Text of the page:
We applaud your editorial dealing with the case of Estonian national Karl Linnas convicted in absentia by a Soviet court in 1962 for allegedly running a prison camp in Tartu during World War II.
Americans must not accept the deportation of Linnas to the Soviet Union as the final solution. Because of the serious nature of the belated pursuit and prosecution of alleged Nazi war criminals, the United States not only has a duty to use the highest standards of justice in these cases but also must exercise great care not to strengthen or give credibility to the totalitarian regimes in the Soviet Union and other Communist countries.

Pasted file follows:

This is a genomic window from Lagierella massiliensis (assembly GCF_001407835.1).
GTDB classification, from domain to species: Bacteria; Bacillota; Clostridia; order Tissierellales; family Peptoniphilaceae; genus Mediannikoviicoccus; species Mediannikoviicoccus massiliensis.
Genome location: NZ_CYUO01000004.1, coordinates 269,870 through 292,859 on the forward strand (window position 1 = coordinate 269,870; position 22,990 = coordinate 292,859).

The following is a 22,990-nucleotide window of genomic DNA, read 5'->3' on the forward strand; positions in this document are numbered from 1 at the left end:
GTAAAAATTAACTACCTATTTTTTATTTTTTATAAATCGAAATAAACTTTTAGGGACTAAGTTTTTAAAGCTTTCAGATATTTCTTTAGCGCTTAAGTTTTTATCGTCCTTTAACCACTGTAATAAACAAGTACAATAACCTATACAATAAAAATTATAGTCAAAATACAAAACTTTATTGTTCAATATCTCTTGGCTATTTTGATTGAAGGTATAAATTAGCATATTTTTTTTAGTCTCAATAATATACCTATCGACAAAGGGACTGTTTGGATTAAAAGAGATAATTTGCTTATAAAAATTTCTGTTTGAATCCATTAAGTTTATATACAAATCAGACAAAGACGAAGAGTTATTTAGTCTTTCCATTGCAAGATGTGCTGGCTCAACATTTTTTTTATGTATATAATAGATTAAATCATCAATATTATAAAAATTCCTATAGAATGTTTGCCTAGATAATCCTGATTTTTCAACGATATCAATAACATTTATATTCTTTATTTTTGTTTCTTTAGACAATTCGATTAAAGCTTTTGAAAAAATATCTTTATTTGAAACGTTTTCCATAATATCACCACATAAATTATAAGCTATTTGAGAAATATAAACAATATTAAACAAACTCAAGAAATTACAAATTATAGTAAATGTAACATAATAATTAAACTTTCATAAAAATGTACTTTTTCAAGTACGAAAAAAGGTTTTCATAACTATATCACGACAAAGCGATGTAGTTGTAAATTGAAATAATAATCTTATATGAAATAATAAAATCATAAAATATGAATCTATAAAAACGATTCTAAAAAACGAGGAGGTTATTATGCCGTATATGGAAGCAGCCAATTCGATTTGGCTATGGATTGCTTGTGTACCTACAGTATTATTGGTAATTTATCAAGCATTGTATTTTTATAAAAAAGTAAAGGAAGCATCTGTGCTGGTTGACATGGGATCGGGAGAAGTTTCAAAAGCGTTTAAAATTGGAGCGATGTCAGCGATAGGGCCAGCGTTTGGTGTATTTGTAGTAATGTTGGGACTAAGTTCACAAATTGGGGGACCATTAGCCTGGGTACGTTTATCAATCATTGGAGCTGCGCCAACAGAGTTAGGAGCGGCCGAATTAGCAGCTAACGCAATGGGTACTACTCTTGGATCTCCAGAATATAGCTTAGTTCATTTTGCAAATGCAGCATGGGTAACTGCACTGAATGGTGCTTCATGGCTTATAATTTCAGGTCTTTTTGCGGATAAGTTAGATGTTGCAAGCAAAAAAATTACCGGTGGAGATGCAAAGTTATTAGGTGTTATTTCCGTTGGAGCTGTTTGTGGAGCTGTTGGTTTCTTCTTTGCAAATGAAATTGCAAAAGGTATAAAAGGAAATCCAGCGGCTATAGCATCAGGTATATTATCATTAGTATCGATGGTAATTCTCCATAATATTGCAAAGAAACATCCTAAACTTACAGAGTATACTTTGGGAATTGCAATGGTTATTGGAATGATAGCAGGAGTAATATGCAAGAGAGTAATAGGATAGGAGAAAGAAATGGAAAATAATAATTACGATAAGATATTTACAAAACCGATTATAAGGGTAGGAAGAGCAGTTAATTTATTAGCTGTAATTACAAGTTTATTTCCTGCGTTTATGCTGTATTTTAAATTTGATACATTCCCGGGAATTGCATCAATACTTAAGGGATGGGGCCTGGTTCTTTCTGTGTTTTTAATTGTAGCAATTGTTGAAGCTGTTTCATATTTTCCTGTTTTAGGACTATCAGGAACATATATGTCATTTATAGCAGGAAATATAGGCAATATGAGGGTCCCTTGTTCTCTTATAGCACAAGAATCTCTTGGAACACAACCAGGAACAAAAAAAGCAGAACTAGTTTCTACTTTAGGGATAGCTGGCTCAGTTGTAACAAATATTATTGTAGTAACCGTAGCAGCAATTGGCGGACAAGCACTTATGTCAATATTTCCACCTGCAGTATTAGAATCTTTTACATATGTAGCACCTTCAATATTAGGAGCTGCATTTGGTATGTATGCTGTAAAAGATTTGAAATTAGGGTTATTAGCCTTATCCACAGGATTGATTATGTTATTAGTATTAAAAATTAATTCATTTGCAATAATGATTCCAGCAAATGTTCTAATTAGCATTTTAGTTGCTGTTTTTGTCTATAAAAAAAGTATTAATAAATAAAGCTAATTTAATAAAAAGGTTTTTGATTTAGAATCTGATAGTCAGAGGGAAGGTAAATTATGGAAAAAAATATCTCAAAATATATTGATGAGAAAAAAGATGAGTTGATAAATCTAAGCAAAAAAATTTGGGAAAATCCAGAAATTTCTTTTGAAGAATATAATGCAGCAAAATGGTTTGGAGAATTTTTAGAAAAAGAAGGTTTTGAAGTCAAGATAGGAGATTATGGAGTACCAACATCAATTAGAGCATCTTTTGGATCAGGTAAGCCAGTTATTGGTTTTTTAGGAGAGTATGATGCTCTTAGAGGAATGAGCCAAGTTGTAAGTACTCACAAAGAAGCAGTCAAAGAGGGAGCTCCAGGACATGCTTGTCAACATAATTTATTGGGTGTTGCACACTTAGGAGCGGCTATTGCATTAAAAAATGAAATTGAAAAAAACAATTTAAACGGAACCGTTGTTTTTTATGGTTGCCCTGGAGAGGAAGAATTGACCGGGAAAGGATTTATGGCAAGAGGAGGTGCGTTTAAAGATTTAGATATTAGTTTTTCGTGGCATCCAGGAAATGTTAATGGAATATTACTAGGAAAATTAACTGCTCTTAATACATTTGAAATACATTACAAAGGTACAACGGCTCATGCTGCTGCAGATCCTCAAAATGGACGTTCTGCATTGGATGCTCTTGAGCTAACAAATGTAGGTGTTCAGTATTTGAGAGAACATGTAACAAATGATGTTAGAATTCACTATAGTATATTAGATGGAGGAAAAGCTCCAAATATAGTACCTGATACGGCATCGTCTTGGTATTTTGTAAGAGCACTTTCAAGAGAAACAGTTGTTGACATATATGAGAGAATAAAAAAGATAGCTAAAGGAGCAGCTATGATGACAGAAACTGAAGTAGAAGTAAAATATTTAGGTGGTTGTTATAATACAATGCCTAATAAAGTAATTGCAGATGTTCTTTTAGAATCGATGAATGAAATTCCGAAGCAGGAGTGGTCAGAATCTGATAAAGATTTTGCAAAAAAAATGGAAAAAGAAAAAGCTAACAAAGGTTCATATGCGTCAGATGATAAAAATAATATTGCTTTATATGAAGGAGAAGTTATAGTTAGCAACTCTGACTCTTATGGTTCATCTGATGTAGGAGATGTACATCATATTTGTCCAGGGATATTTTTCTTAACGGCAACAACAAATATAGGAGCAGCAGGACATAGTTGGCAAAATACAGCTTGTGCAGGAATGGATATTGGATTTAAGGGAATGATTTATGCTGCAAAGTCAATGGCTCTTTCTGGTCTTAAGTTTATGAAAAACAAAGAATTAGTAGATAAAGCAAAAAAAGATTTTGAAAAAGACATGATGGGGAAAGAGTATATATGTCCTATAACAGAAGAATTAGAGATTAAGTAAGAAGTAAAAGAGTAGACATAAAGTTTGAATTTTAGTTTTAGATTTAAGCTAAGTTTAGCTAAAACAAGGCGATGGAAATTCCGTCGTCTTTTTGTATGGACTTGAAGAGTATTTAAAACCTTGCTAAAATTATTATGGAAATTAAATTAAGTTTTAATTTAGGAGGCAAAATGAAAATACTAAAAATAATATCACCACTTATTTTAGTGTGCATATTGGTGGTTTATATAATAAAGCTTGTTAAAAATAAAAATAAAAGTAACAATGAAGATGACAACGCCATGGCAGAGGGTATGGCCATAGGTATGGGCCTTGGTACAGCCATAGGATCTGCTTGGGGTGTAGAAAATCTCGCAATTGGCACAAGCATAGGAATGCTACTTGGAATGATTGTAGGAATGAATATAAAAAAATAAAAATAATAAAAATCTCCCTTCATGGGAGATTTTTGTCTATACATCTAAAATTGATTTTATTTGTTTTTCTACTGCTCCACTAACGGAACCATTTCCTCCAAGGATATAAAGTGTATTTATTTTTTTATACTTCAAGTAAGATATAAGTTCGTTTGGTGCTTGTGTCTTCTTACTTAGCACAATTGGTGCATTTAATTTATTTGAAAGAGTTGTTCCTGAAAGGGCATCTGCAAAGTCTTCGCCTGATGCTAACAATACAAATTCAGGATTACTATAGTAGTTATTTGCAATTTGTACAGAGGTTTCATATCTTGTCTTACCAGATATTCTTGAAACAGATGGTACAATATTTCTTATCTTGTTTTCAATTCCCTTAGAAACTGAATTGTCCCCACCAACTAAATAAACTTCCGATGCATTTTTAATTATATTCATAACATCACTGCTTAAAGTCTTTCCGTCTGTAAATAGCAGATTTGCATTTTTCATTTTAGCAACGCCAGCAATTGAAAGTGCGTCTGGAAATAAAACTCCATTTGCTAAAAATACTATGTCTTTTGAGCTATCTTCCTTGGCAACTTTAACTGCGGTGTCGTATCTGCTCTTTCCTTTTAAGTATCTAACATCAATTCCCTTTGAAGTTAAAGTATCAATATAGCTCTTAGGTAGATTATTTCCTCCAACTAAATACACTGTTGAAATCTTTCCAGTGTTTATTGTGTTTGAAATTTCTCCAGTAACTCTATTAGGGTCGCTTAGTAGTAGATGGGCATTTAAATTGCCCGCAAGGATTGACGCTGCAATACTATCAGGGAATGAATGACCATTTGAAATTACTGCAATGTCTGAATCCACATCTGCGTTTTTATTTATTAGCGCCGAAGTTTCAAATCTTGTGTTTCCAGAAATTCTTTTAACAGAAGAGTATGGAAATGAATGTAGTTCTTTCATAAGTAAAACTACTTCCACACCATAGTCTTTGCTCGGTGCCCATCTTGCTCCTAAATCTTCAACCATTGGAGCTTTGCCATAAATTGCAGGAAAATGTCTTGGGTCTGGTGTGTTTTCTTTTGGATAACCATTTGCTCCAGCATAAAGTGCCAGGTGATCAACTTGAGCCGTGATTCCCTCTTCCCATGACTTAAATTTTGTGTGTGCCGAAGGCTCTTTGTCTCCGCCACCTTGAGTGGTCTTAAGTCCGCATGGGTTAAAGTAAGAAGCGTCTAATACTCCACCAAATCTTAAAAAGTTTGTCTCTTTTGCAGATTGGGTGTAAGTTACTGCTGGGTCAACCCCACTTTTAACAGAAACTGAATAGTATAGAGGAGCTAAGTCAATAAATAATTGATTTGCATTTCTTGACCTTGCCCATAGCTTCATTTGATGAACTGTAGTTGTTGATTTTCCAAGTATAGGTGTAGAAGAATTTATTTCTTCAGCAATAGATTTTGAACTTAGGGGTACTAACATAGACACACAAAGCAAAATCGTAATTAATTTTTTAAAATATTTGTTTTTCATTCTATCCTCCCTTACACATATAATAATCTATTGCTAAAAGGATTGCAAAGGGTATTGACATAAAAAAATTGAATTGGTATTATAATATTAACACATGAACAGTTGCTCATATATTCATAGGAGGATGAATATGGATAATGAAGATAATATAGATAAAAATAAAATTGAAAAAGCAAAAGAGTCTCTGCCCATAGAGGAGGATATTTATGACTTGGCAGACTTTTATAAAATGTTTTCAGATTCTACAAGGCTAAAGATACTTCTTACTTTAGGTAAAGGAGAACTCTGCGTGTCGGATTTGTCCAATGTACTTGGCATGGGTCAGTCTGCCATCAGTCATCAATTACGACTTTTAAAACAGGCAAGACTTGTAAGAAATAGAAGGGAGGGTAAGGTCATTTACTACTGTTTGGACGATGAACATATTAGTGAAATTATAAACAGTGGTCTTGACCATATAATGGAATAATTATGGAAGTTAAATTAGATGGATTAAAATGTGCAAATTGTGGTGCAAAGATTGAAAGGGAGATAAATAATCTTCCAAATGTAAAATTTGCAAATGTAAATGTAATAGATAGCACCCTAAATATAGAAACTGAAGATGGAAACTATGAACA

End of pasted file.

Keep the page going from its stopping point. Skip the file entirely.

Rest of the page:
Because of its role as willing partner with Nazi Germany (1939-1941), its continuing human, religious, and national rights abuses, and systematic anti-Semitism, the U.S.S.R. desecrates the memory of the Holocaust and is the least acceptable nation to serve the cause of justice.
Deportation to the Soviet Union of any former refugee from Estonia, Latvia or Lithuania would constitute an explicit violation of the longstanding U.S. policy of non-recognition of the forcible and illegal seizure of the Baltic nations by the U.S.S.R. in June, 1940.